Center Stage with Pat Launer on KSDS JAZZ88
September 14, 2012
Something’s afoot at the vicarage. There’s a quintet of real and faux vicars, some in their underwear, running amok, wielding cricket bats; a drunken busybody, wasted on cooking sherry; a bishop awash in manure; and a Nazi prisoner on the loose.
Sounds suspiciously like a farce, and Philip King’s 1947 “See How They Run” serves up the essentials: slamming doors, pratfalls and puns, mishaps, mayhem and mistaken identity.
The British bedlam and confused clerical collars appeal to Lamb’s Players Theatre so much, this is their third go-round with the feather-light trifle. The show was last seen in 1996, and three of the cast members are back, to hilarious effect.
Two are loose-limbed, rubber-faced, preternaturally funny comic actors: Myra McWethy as the gossipy old biddy, looped again, with her legs up in the air. And Paul Maley , with his uproarious pratfalls, as the most muddled of the ministers.
The third returnee is Cynthia Gerber, as the real vicar’s quick-witted wife, an American former actress who meets up with one of her theater buddies, nicely played by Brendan Farley. Together, they create wild acts and scenes by hiding clothes, bodies, relationships and errant parsons.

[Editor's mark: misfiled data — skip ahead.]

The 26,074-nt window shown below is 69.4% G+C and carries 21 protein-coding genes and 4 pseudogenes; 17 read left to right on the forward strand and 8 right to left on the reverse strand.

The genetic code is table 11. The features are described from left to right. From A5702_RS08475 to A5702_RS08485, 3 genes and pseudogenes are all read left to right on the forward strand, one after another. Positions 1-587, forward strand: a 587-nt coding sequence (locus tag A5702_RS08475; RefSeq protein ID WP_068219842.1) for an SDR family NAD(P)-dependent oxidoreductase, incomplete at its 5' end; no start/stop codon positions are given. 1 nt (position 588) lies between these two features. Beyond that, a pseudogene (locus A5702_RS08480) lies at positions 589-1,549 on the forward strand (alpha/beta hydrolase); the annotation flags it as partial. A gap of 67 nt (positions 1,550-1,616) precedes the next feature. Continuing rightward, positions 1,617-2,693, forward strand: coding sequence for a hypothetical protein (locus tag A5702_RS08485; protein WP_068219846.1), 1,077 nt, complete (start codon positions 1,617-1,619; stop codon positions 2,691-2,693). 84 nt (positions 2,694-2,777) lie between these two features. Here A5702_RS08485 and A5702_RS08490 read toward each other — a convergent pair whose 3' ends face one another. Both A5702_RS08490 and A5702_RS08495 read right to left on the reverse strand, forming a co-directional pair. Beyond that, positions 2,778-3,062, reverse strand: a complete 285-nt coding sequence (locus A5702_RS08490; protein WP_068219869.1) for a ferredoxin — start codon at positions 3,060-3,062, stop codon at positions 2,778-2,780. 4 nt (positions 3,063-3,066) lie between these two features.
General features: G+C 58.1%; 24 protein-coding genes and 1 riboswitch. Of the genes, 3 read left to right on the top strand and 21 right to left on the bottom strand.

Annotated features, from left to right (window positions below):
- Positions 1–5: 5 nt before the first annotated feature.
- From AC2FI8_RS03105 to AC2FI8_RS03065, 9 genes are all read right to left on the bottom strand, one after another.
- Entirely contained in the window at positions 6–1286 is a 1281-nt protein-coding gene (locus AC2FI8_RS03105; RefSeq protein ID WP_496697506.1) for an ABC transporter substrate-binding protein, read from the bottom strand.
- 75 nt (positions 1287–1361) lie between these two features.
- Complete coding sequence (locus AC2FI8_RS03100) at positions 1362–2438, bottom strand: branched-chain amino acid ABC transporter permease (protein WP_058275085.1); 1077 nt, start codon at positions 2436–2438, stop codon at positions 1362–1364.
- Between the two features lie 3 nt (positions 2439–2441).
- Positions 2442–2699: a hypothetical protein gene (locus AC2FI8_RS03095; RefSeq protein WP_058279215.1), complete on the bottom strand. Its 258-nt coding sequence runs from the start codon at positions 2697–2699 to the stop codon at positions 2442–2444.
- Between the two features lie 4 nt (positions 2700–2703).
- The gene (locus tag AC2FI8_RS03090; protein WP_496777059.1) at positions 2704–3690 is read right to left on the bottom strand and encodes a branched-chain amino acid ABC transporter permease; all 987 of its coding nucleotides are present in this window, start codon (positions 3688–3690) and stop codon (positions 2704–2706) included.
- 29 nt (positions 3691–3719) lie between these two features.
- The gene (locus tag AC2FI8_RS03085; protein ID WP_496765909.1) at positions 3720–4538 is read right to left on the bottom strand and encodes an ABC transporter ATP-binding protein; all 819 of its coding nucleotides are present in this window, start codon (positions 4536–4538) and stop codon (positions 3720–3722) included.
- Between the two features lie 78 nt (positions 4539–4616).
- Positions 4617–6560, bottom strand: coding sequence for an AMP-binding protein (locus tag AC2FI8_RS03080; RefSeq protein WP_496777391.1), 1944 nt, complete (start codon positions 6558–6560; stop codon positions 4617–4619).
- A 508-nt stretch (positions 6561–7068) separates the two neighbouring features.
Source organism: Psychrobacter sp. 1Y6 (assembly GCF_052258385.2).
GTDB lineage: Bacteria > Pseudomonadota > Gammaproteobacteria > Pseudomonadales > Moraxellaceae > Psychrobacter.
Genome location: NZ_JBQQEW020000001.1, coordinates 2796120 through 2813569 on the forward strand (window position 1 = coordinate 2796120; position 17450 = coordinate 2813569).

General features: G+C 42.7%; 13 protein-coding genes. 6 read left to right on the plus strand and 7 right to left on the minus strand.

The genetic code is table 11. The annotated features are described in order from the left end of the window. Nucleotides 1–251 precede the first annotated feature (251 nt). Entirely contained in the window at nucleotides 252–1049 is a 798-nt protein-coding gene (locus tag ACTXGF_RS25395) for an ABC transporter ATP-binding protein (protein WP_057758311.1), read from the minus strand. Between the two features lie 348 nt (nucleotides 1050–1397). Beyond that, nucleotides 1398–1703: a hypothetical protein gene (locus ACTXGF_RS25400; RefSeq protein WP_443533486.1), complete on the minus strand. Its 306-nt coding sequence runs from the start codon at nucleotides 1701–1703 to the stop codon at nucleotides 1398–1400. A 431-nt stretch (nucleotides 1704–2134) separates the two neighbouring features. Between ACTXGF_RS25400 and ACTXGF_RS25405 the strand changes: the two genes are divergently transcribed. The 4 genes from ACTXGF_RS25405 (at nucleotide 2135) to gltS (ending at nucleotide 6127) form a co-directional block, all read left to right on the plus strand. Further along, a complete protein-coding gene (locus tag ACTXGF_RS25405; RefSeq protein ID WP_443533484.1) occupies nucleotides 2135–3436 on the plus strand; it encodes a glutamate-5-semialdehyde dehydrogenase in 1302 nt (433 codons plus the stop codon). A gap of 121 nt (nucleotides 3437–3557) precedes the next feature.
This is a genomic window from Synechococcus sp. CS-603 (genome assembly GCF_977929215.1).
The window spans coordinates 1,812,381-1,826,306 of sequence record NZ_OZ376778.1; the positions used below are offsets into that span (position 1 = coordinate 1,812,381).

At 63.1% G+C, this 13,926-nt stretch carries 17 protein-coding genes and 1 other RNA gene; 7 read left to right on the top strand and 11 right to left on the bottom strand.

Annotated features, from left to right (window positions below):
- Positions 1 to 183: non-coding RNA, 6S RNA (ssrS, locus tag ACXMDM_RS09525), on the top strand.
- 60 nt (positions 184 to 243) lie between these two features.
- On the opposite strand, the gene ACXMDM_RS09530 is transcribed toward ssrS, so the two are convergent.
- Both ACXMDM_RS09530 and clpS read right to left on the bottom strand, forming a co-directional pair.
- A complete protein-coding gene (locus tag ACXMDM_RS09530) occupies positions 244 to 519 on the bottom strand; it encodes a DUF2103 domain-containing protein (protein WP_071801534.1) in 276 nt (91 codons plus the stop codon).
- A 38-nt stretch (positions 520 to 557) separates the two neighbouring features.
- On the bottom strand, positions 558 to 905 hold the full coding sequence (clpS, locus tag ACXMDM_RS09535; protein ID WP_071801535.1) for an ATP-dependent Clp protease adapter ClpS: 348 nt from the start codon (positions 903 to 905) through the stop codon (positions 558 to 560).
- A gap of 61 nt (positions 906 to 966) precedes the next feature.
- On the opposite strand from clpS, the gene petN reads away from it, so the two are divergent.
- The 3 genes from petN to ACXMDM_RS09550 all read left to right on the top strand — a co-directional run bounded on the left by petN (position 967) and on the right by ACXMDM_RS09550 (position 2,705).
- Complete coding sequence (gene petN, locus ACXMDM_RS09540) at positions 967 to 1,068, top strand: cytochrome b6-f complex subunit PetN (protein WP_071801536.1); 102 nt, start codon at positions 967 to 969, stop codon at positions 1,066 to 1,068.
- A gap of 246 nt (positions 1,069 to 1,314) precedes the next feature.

The show is a silly romp, kind of gutsy for its time, making light of the Nazis and their Pavlovian ‘Heil Hitlers !’ just as the war was ending. In fact, in the 1955 film, the escapee was changed to a Russian spy.
No attempt to keep up with the times here – what would it be? — a Middle Eastern terrorist? Nope, it’s still the Nazi, caught in a frenzied web of tumult and turmoil.
The ensemble is energetic, the set and costumes aptly evocative of the era. Splayed across the back wall is a deconstructed Union Jack that gives an early glimpse of the fragmented Brit-wit to come.
Funnyman Ron Choularton is actually more comical in his martial pre-show curtain speech than in his small military role. Kerry Meads, Jason Heil and Jim Chovick each have amusing moments. And though the huge talent of Jeffrey Jones is wasted on the goofy Nazi role, he gives it a Teutonic absurdity.
Director Robert Smyth keeps the pace lively, but somehow, despite a few cackle-worthy flashes, there aren’t any laugh-till-you-cry scenes like there were the last time .
Still, despite play and production weaknesses, the audience the night I was there hooted and cackled through the two acts and two hours, which is all anyone can ask of frippery like this.
We all know that the chaos of other people’s lives is an endless source of amusement. Get your giggles where you can… There’s still time for your last lick of bubbly, summertime fizz.
“See How They Run” continues through September 23, at Lamb’s Players Theatre in Coronado.
©2012 PAT LAUNER